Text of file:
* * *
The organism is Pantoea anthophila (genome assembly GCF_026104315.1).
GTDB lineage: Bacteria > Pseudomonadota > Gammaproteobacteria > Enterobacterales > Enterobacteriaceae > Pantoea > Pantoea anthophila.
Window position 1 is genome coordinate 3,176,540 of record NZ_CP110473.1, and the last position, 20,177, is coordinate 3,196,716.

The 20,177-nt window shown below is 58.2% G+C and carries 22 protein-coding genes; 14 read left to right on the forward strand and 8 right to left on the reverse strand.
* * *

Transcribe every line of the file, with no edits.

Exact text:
The organism is Pantoea anthophila (genome assembly GCF_026104315.1).
GTDB lineage: Bacteria > Pseudomonadota > Gammaproteobacteria > Enterobacterales > Enterobacteriaceae > Pantoea > Pantoea anthophila.
Window position 1 is genome coordinate 3,176,540 of record NZ_CP110473.1, and the last position, 20,177, is coordinate 3,196,716.

The 20,177-nt window shown below is 58.2% G+C and carries 22 protein-coding genes; 14 read left to right on the forward strand and 8 right to left on the reverse strand.